Christmas books: Classical - They should let the music speak for them

Michael White on divas, diaries and disasters

Biographies of composers are predisposed to interesting failure because composers tend to live only in their work, and after 407 pages of Stephen Sondheim: A Life by Meryle Secrest (Bloomsbury pounds 20), you won't feel appreciably closer to the presiding genius of post-war lyric theatre than you did at page 1. He slips through the text: a veiled intelligence that doesn't open up - not to Ms Secrest (who falls back on sheafs of pre-published quotes and comments, including mine in this newspaper) or to anyone. And just as group photographs with Sondheim often show him on the edge of the shot, ready to up and leave at any moment, so it is with this book.

In fairness, Secrest does sketch a sharp picture of Sondheim's childhood, coloured by a disfunctional mother who dumps her marital frustrations on her son to such a degree that he finds himself another family and another life. That the new family happens to belong to Oscar Hammerstein II is fortuitous and leaves Sondheim well-placed for his first Broadway success (as lyricist of West Side Story) by the age of 27. But at the same time he's developing an effective system of self-protective retreat. As a child he learned to suppress his Jewish origins, in a succession of pristinely WASP-ish schools. As an adult he has something else to hide: his homosexuality, which is so effectively contained that he doesn't manage to make a relationship of real significance until he's in his sixties. Through the intervening years, he plays a game like Britten's, dropping veiled but unavoidable signals of sexual self-declaration into his work which fuel the image he builds of himself as Broadway's voice of disillusion, isolation and defensive irony. None of those themes, of course, are what Broadway was designed to sell. So he settles into a recidivist pattern of stageworks that overestimate the sophistication of their audiences, demand serious critical attention, sweep the awards circuit, but never achieve the box office of Andrew Lloyd Webber - whose pattern is exactly the reverse.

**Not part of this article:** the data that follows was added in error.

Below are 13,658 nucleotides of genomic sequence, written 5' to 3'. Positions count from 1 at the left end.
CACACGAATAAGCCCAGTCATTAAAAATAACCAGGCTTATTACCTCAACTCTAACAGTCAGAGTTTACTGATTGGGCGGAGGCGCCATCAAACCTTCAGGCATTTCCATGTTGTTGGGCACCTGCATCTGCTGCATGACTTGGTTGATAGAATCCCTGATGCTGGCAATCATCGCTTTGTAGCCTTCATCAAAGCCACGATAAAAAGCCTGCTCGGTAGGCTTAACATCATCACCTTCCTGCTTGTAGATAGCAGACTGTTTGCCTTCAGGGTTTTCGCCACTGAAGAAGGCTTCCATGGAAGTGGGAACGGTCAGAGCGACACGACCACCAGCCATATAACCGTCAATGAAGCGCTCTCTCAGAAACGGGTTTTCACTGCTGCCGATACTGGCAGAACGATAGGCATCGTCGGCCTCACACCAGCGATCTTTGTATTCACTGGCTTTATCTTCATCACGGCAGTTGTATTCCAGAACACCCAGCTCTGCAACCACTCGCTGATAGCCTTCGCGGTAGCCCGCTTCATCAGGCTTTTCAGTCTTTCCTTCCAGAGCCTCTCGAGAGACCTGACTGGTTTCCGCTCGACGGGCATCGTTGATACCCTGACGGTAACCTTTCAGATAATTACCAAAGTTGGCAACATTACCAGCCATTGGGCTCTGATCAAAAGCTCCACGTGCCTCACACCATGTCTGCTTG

Sondheim is a newcomer to the biographical market in that other studies have been more in the nature of critical appreciations than lives. Herbert von Karajan is anything but a newcomer; and the quantities of print he has inspired tend toward extremes of love or loathing - depending largely on the author's view of Karajan's ambigious war record. That he was a Nazi is beyond dispute. The questions are whether he was a Nazi of ideological conviction or convenience; and whether, either way, it should colour the judgement of history on his indisputable achievements in later years. That Richard Osborne is a Karajan apologist was obvious from his previous book of conversations with the meister. But his new Herbert Von Karajan: A Life in Music (Chatto, pounds 30) is nonetheless the most balanced, thorough, readable and altogether admirable of any treatment of its subject I've encountered. Osborne knew the man quite well. He also knows the facts, and delivers them unadorned: including the full script of Karajan's evidence at his own de-Nazification trial, which has never appeared in English before. It makes absorbing reading. And with Osborne's expert, if loyal, assessments of Karajan's performing history, in concert and on disc, it's probably the most significant strictly classical music book to have surfaced in this country all year.

Other contenders, though, include Shostakovich Reconsidered (Toccata pounds 45) by Allan B Ho and Dmitri Feofanov: a polemical book that sets out to prove - in self-consciously legalistic terms - the validity of the testimony-line on Shostakovich. In other words it marshals the arguments for Shostakovich not being a Soviet lackey but a secret dissident whose music censures rather than celebrates the regime he was obliged to serve. In doing so it sells a message that most of us have already bought, although the sell is certainly persuasive for any who haven't.

Another contender is Elizabeth Wilson's Jacqueline du Pre (Weidenfield pounds 20), a nicely put-together example of covert polemicism: written with the cooperation of Daniel Barenboim as a "corrective" (to quote the publisher) to the account of life with Jackie published recently by her brother and sister. Well-researched, perceptive, but with the sympathetic viewpoint of someone who knew du Pre as both a friend and pupil (the author studied cello before she took up writing), its line is gently forceful and with the detail weighted toward music rather than gossip. Which is as things should be.